A food-web approach to assess the effects of disturbance on ecosystem structure, function and stability

  • John C. Moore
  • Peter C. De Ruiter


Numerous field and laboratory studies have demonstrated that disturbances that alter the densities and physiologies of organisms or change the species make-up of communities affect ecosystems in ways that would be characterized as ‘de-stabilizing’. Modelling studies have also focused on stability, but in a well-defined mathematical sense. Conspicuously absent from the scientific dialogue has been an operational definition of stability that has both empirical and mathematical meaning. Disturbance is central to the concept of stability. Research on the effects of disturbance on ecosystems has either focused on how the disturbance alters aspects of ecosystem structure (e.g. species richness and diversity, food-web connectance, and trophic structure) or ecosystem processes (e.g. nitrogen dynamics and decomposition). Remarkably, few studies have attempted to integrate structure and processes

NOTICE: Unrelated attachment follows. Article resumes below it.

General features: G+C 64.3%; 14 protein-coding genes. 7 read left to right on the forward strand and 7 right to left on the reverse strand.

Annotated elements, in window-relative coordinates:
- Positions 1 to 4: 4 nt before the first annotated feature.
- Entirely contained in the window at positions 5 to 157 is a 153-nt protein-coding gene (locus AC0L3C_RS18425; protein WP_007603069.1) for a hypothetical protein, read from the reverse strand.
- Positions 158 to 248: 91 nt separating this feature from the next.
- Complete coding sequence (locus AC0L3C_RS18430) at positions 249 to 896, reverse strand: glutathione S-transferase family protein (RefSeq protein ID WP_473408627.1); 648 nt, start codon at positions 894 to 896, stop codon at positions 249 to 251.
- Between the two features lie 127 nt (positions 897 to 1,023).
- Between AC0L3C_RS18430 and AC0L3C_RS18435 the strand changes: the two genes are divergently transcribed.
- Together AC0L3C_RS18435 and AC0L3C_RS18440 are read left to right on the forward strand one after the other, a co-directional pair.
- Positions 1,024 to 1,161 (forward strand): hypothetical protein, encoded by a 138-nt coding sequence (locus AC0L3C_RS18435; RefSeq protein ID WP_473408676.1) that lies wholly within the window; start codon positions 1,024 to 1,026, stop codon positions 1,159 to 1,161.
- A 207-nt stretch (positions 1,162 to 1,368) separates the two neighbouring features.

Interaction Strength Local Stability Trophic Position Capita Effect Community Matrix 
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© Springer Science+Business Media Dordrecht 1997

Authors and Affiliations

  • John C. Moore
  • Peter C. De Ruiter

There are no affiliations available

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